Locked down, we are robbed of our perspective. Some things become invisible. A few days ago outside a funeral directors in Wakefield, there was a sparse gathering, mainly dressed in black. They loitered: maintaining social distance, but unsure; their awkward body language betraying a sense that they wanted to do something but didn’t quite know how.
To an onlooker it seemed out of place. No cortège. No consoling hugs. No ritual. The emergency rules on funerals – brought in to limit the spread of COVID-19 – have created a problem that for some will have far-reaching consequences. Our mass shock and panic may blanket the impact for now, but this period of incomplete goodbyes may resonate in our national psyche for years.
Early on in the crisis, some reports suggested there would be a national ban on mourners at funerals. There were stories of crematoria limiting attendance to three people, including the officiant. Already there was a nagging sense of a crisis hidden just out of sight. But forming an overview of the situation is difficult, even for those working in this field. By its very nature, the subject is sensitive. This aspect of life in a pandemic is something people are reluctant to talk about.
One vicar from the Leeds area told us, “It’s really weird, I haven’t had any (funerals) since lockdown. I think it’s partly due to our local crematorium being closed. I’ve heard of how other vicars are doing and it is pretty awful. One has had five this week alone.”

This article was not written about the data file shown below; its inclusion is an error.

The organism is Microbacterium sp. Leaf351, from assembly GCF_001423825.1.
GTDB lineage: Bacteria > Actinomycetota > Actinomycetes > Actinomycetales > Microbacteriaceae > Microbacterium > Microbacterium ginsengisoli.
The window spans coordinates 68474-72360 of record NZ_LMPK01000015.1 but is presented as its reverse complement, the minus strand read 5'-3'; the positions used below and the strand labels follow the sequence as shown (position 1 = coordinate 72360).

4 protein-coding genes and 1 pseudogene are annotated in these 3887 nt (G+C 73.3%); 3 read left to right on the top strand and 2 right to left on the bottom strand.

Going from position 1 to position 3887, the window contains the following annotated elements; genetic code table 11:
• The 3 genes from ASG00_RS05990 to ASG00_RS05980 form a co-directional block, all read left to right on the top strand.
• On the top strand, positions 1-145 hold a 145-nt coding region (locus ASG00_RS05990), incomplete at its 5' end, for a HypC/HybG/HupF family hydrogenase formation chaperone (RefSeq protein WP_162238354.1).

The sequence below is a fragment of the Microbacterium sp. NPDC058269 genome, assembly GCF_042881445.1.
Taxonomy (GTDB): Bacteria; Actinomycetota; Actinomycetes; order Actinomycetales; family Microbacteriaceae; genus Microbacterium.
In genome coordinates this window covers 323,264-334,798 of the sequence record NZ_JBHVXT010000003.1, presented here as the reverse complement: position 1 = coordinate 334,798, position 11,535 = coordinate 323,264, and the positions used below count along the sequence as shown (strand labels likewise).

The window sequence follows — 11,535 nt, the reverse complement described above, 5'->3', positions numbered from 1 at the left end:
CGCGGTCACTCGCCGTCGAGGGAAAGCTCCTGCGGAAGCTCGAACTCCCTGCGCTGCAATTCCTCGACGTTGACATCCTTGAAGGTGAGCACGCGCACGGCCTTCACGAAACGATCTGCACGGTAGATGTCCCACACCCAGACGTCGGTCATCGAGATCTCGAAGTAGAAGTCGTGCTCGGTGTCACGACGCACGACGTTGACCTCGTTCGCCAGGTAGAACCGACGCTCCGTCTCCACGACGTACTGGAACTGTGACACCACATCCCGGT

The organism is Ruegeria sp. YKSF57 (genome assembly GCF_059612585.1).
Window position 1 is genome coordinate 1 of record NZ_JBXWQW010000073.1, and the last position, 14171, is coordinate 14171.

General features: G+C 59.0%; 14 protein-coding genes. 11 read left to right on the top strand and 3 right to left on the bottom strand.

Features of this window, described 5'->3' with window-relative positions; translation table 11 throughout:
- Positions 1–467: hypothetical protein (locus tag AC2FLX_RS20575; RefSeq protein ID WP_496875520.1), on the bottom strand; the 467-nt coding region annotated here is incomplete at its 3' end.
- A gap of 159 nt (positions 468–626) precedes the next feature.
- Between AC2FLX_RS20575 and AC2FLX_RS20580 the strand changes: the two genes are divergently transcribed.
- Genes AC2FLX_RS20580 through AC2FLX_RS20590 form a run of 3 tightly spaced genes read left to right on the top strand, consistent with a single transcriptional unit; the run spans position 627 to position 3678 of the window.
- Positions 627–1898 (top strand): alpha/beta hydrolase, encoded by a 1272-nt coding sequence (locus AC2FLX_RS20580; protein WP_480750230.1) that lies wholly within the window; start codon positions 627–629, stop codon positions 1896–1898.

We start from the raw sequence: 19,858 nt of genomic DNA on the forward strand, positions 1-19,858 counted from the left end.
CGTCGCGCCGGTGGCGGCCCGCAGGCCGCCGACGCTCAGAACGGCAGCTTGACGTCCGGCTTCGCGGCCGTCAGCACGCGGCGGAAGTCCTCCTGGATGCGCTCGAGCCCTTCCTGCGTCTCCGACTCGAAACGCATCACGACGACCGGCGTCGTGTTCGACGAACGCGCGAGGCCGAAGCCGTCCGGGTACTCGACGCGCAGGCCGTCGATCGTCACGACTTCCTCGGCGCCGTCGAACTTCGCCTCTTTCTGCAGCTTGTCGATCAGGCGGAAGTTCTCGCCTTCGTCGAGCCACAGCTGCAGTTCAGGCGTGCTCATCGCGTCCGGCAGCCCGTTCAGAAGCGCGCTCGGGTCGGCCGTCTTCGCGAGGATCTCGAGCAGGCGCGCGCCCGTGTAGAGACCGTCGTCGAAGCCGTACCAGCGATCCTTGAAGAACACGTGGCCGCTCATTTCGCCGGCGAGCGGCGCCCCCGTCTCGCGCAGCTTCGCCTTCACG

Indeed, Leeds seems to be badly affected: two out of its three crematoria are closed at the time of writing. Nearby, City of York Council hit the national headlines at the end of March when it banned mourners and officiants from being in the building during cremations. Following interventions from the city’s MP, Rachel Maskell, mourners can now attend funerals under a ‘canopy’ (in reality, three gazebos and 10 plastic chairs), outside the building on the lawn, beneath which close family can listen to the service on loudspeakers.
But there is no common template. Most crematoria are still open in Yorkshire, but much depends on the size of the room within. In North Yorkshire, the guidance currently allows up to ten mourners. In Bradford, West Yorkshire, the council closed the crematoria, but then re-opened them with a variety of restrictions on the numbers of attendees. It changes from day to day and improvisation has replaced ritual. As the Rev Pete Willox, the vicar of Ben Rhydding in West Yorkshire, commented:
“One funeral I was due to take was going to be a very large affair but had to be changed to a graveside ceremony with only ten people. A larger celebration of the deceased’s life will have to be held at a later date. At another, one mourner filmed the ceremony to share with relatives later. One vicar I know has even remodelled his study to resemble a chapel so that he can live-stream a service to the family before a few of them go on to attend a smaller cremation afterwards.”